I can apply any number of rationales to my all-encompassing feeling of well-being after last night: It's too early in the season to be worrying, and I'm getting a better sense of that ebb and flow as a fan with a few seasons under my belt; knowing that the Sox and Yankees normally play one another to a draw unless a conclusion is forced, having won Opening Day it was perhaps the natural way of things the Sox would lose the next night; Curt has been injured and rehabbing, and just having him out on the mound at all this early is an encouraging sign...
But when it comes right down to it--and I know some people are going to start clawing at their own faces to hear me say this--I just love Curt Schilling.
As may have become obvious by now, I am not the person you should come to for an opinion that is any way objective, or, if we are to be completely honest, rational, when it comes to Curt Schilling. I understand and recognize all the proverbial strikes against Schilling, as a player, as a person--he's a loudmouth. He's self-aggrandizing. He's Republican.
I love Curt Schilling in that shrugging way you sometimes love a quirky friend or relative, the one about whom you always answer perfectly justified criticism with "Yeah, but..."
I love Curt Schilling in that determined, I've-made-up-my-mind-don't-confuse-me-with-facts way that some people love our President.
I love Curt Schilling in that irrational, richer-for-poorer-sickness-and-health, eternal way I love the Red Sox.
To me, Schilling epitomizes and represents all the heroism of last season--it was his thread of the story, clutching at the ankle in Anaheim, imploding in Game 1, returning triumphant in Game 6--most often chosen to illustrate the mind-boggling unlikelihood of the Red Sox' victory.
When it mattered most, Curt Schilling sucked it the fuck up, and he wasn't just enough. He was brilliant.
When it mattered most, Curt Schilling was accountable in the way few people ever are, let alone athletes--the way heroes are. That's what it's about. Accountability. Responsibility. Get on my back, I'll do it, I'll do whatever it takes. David Ortiz is a hero in the same way.
As for off the field--regardless of whether I disagree with his opinions, I happen to personally like the emphatic and passionate--and yes, outspoken--way he expresses them. I enjoy the presence he has when speaking. I like his drama. I like that he's larger than life. If he were just an everyday guy, he wouldn't be doing what he does.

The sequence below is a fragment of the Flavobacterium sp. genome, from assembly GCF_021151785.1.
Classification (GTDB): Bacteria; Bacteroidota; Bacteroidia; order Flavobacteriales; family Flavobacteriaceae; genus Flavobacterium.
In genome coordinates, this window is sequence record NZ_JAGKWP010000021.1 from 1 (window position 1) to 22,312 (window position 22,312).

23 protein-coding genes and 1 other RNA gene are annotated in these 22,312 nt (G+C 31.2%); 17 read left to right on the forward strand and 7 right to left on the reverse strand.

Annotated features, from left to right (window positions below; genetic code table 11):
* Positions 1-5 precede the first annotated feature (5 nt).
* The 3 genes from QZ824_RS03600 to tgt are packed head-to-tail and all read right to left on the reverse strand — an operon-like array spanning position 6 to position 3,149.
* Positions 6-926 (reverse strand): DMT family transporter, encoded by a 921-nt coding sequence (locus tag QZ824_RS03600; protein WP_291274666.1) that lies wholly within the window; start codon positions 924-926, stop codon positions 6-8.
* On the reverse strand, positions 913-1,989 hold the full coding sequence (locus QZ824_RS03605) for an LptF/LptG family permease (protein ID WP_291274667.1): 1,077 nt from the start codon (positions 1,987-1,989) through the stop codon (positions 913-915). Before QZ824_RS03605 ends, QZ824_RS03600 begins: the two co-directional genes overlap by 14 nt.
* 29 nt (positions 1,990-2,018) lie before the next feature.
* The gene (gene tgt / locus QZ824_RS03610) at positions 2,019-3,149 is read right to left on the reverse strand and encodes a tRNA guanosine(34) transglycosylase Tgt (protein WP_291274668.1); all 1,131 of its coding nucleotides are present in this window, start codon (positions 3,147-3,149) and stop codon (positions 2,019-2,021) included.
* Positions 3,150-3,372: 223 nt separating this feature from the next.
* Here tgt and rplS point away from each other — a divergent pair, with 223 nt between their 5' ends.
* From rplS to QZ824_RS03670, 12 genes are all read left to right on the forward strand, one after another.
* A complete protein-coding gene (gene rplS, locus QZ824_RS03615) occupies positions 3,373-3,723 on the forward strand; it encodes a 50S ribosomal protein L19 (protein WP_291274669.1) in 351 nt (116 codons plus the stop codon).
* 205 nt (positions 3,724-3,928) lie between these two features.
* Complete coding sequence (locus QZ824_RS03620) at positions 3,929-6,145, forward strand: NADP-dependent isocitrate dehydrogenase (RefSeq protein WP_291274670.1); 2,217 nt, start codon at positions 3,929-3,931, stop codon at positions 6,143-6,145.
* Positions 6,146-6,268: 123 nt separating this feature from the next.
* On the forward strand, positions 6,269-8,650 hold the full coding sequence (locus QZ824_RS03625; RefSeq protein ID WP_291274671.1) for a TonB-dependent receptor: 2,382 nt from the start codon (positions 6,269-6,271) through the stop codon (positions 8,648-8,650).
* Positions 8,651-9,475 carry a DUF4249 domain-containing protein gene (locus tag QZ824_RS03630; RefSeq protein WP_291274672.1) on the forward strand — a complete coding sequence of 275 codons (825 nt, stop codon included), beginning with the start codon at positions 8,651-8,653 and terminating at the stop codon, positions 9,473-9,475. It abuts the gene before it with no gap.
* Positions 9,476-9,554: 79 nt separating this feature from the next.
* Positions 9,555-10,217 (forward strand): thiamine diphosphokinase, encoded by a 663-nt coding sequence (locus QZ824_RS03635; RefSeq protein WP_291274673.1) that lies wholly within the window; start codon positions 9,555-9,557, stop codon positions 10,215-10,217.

I am a drooling Schilling sycophant, and if you can still give me credit for anything, give me credit for this: at least I'm not afraid to admit it.
When I think of last night, I think of his first regal procession out to the mound, surveying his kingdom, greeted with accolades. I saw him, just saw him out there again, and I melted.
"No pressure, Curt." I murmured. "Do whatever you can, pal, no worries here."
I know, barf. BARF. I am disgusting about Schilling--I'll be the first to agree with you there. Really. You can say whatever you want, it's just going to bounce off my thick helmet of denial and hero-worship. Curt Schilling can do no wrong. Believe me, I'm as appalled as you are that this is how I feel, but it doesn't stop me from feeling it.
When I think of last night I think of that beautiful, ruthless first inning, the strike after strike after strike, and the umpire's fist-clenching affirmations from behind the plate, and all the cheers.
Though I suppose it's not fashionable to admit, I can't be the only fan utterly caught in the spell of No. 38. If, that is, the fans at the park last night are any indication.
When I think of last night in terms of losing, I think of all the times the Sox loaded the bases or put two in scoring position or runners at the corners with one out or none and then let the pants-wettingly-terrified Jaret Wright skate out of the inning. I think about the fact that after they lifted Schilling, the relief corps gave up no more runs--but the lineup scored no more, either.
I think of the fact that this--this struggle back to peak form, this rough start to the next season--was what he, and we, accepted when he put his body on the line last season to get us the victory. In fact, he probably accepted an end to his career, if it came to that. That he's back for more now, to me, is the icing on the cake. Call me a simpleton, but for that October gift I can't help but still be completely grateful, win or lose in April.
And when Schilling says, as he did at last night's press conference, that he is fine, that he will be fine, that the team, by extension, will be fine, excuse me for my dull fetishism, but I believe him utterly.
He has yet to give me a reason not to.